Chronic Oral Corticoteroid Use and 10-Year Incidence of Major Complications Following Total Knee Arthroplasty

Document Type

Journal Article

Publication Date



The Journal of arthroplasty




Chronic Corticosteroids; Implant Survivorship; Revision; Total Knee Arthroplasty; fragility fracture; periprosthetic fracture; prosthetic joint infection


INTRODUCTION: Oral corticosteroids are the primary treatment for several autoimmune conditions. The risk of long-term implant, bone health, and infectious-related complications in patients taking chronic oral corticosteroids before total knee arthroplasty (TKA) is unknown. We compared the 10-year cumulative incidence of revision, periprosthetic joint infection (PJI), fragility fracture (FF), and periprosthetic fracture (PPF) following TKA in patients who had and did not have preoperative chronic oral corticosteroid use. METHODS: A retrospective cohort analysis was conducted using a national database. Primary TKA patients who had chronic preoperative oral corticosteroid use were identified using Current Procedural Terminology and International Classification of Disease 9 and 10 codes. Exclusion criteria included malignancy, osteoporosis treatment, trauma, and < 2-year follow-up. Primary outcomes were 10-year cumulative incidence and hazard ratios (HR) of all-cause revision (ACR), aseptic revision, PJI, FF, and PPF. A Kaplan-Meier analysis and a multivariable Cox proportional hazards model were utilized. Overall, 611,596 patients were identified, and 5,217 (0.85%) were prescribed chronic corticosteroids. There were 10,000 control patients randomly sampled for analysis. RESULTS: Corticosteroid patients had significantly higher 10-year HR of FF [HR; 95% CI [confidence interval]; P-value (1.47; 1.34 to 1.62; P < 0.001)], ACR (1.21; 1.05 to 1.40; P = 0.009), and PJI (1.30; 1.01 to 1.69; P = 0.045) when compared to the control. DISCUSSION: Patients prescribed preoperative chronic oral corticosteroids had higher risks of ACR, PJI, and FF within 10 years following TKA compared to patients not taking corticosteroids. This information can be used by surgeons during preoperative counseling to educate this high-risk patient population about their increased risk of postoperative complications.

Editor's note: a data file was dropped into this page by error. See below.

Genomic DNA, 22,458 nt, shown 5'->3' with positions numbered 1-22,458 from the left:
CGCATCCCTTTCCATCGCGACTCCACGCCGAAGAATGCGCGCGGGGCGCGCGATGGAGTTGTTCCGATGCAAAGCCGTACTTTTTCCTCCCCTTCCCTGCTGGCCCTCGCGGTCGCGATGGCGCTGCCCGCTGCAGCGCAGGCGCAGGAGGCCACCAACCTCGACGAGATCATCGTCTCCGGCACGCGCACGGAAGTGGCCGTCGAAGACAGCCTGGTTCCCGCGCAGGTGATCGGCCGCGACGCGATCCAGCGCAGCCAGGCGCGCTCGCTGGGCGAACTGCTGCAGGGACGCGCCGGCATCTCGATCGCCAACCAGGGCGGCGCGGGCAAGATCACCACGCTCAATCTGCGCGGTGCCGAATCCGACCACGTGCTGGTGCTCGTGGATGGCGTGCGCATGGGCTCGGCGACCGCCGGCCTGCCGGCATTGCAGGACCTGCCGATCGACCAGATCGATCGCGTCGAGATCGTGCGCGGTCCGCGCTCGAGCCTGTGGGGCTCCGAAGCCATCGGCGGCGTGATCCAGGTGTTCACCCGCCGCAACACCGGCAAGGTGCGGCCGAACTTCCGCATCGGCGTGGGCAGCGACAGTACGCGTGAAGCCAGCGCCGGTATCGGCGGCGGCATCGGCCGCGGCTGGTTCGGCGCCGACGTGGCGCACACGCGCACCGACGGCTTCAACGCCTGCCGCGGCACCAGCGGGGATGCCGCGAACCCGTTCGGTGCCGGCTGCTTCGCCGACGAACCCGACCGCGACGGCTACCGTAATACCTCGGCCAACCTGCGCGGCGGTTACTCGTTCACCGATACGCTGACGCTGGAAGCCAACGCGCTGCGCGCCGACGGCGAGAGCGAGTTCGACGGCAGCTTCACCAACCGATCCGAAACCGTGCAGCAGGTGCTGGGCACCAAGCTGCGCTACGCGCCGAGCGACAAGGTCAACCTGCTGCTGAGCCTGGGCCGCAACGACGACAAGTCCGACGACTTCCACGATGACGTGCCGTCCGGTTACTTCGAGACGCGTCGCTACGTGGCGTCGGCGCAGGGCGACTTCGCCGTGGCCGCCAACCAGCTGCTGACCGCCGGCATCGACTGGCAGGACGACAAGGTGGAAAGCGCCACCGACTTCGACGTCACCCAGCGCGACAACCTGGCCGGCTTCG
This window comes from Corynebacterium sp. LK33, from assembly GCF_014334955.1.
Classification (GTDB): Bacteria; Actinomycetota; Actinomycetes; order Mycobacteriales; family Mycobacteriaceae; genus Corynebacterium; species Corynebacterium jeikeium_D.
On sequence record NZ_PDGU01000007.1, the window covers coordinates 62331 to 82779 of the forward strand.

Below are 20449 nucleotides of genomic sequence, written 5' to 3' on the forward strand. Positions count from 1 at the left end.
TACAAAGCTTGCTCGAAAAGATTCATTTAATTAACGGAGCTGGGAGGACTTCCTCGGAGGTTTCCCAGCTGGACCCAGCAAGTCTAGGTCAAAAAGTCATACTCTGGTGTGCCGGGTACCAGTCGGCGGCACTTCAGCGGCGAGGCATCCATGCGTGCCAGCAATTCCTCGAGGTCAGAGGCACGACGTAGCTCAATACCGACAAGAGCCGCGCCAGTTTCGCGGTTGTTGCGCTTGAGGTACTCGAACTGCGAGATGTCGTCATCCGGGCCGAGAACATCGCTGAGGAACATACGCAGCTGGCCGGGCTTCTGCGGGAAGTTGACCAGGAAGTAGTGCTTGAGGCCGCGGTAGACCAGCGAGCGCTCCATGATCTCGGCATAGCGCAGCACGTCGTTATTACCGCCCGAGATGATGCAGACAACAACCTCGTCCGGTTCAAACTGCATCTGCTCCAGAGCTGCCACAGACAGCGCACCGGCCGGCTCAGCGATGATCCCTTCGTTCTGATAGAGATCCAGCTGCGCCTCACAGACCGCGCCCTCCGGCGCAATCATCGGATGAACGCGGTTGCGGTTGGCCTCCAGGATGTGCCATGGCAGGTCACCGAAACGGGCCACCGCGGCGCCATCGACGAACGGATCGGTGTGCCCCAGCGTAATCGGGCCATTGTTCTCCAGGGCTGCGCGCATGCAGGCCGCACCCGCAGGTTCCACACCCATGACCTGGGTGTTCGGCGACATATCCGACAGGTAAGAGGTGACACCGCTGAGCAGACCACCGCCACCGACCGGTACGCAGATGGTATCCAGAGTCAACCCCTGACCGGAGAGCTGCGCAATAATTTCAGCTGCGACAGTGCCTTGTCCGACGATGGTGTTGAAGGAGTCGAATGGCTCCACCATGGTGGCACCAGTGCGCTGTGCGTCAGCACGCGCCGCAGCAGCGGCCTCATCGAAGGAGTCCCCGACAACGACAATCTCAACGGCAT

Orthopaedic Surgery